Multiple time frame analysis is the process of viewing the same currency asset across different time frames on a chart.
Multiple time frame analysis follows a top-down approach when trading and allows traders to gauge the longer-term trend while finding ideal entries on a chart with a shorter time frame.
Using multiple time frame analysis can improve the odds of success for a trade.
Traders who use multiple time frame analysis subscribed to the Dow Theory.
Charles H. Dow argued that price movement unfolds in three ways:
- Primary trend
- Secondary reactions
- Minor trends
He likened these market price movements to major ocean tides, waves, and ripples.
According to the Dow Theory:
- Primary trends can last several years or more.
- Secondary trends, or reactions, can last from several weeks to several months.
- Ripples, or short-term minor trends, can last from several days to several weeks.
How can traders apply this multiple time frame trading methodology to their trading?
When looking at charts, consider using multiple time frames to decide when you confirm a trend and choose positions when the trends align.
- Start with a top-down approach by looking at a weekly chart to determine the market tide or primary trend.
- A daily chart can be used to determine potential secondary market reactions, which are counter-trend corrections.
- Minor trends can be seen on hourly charts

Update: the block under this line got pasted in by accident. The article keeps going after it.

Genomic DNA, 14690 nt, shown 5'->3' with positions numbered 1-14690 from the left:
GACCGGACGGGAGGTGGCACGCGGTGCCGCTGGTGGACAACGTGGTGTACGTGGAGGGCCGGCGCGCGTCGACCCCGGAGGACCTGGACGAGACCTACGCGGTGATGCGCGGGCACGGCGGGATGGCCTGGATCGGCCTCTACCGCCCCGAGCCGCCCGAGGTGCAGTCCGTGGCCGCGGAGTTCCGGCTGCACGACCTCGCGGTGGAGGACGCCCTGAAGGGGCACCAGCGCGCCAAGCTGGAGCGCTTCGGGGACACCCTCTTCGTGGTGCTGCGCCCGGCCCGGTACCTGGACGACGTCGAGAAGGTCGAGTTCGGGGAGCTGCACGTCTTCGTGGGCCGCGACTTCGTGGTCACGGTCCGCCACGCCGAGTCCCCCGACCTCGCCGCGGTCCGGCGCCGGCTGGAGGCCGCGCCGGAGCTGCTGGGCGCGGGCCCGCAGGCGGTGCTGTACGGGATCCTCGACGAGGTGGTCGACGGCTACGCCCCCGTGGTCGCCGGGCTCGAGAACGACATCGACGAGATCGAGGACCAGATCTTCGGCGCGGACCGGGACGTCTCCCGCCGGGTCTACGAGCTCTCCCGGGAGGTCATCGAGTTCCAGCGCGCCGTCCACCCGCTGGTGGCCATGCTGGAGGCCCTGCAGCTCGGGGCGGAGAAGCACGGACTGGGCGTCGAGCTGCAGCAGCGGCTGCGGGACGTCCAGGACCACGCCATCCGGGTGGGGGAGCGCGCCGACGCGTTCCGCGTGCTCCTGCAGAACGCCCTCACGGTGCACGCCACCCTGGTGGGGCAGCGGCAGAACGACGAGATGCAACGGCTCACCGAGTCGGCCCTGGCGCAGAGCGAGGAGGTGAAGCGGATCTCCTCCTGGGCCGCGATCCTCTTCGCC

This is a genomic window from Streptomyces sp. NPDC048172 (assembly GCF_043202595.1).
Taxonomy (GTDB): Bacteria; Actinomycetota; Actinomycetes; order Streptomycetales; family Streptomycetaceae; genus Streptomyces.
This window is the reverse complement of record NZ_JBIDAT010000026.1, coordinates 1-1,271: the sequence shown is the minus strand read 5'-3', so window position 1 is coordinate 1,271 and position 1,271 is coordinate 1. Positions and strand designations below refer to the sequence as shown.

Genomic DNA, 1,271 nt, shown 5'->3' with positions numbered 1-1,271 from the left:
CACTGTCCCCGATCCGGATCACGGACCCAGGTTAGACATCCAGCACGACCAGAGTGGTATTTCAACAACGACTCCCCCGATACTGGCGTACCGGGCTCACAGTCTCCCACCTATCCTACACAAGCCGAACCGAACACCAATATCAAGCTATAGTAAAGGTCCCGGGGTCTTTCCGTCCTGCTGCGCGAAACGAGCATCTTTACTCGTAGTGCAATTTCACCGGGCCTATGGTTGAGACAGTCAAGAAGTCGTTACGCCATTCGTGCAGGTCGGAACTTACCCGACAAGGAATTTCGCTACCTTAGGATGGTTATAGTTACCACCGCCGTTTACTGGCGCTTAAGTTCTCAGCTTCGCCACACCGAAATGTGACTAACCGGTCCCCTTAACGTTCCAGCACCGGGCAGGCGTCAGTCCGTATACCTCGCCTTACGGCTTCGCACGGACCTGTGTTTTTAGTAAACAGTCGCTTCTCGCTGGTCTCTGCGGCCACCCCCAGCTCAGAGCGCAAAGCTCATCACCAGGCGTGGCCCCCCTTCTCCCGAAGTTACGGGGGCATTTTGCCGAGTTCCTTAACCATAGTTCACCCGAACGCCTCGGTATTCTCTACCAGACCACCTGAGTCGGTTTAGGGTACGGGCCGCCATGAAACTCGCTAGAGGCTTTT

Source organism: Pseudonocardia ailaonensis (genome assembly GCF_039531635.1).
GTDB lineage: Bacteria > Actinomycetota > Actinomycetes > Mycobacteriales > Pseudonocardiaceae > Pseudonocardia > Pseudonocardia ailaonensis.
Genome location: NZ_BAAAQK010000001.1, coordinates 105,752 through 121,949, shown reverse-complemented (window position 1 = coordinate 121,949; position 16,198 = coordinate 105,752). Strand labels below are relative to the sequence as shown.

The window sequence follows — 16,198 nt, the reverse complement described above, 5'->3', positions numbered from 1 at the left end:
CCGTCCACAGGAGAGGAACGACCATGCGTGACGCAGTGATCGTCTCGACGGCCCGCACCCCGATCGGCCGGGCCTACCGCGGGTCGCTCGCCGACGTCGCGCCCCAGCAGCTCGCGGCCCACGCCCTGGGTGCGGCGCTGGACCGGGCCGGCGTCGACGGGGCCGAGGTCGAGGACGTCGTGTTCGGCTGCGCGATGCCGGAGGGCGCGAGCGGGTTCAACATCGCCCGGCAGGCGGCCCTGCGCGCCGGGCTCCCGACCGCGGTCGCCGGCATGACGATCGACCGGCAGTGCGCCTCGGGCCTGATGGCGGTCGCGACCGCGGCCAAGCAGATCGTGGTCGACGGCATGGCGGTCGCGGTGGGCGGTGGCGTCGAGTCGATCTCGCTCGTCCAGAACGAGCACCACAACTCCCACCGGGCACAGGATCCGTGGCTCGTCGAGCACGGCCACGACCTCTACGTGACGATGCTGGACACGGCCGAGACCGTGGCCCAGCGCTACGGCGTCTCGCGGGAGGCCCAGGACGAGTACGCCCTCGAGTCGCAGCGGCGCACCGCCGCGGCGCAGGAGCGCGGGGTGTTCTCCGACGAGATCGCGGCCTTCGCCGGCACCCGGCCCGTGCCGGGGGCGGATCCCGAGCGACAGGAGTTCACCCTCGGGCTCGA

How to Trade Multiple Time Frames
To look for primary trends, you could start by looking at a weekly chart.
If you identify a major upward trend on that weekly chart, it’ll be easier to spot a shorter-term trend on a daily or even shorter time frame chart.
Starting with the longer-term chart first and then confirming that all trends align is more logical when it comes to considering trading decisions.
How can you incorporate looking at different time frames into your trading routine?
One way is to apply technical analysis using multiple time frames.
For example, if you use moving averages, do all moving average indicate an uptrend across ltiple time frames?
If you’re just looking at a 15-minute chart and see an uptrend, it’s difficult to figure out if this uptrend is happening within a larger uptrend or downtrend.
Short-term trends are part of a larger trend, and it’s a good idea to trade in the direction of the primary trend.
It’s better to start with weekly time frame charts to confirm the big-picture trend before moving to a shorter-term chart.
Trading with multiple time frames shouldn’t necessarily change your strategy.
You’re simply using more information so your trading decisions aren’t made in the dark.
Ask yourself, “What trends am I riding?”
The more aware you are of trend direction, the better you will be at making your entry and exit decisions.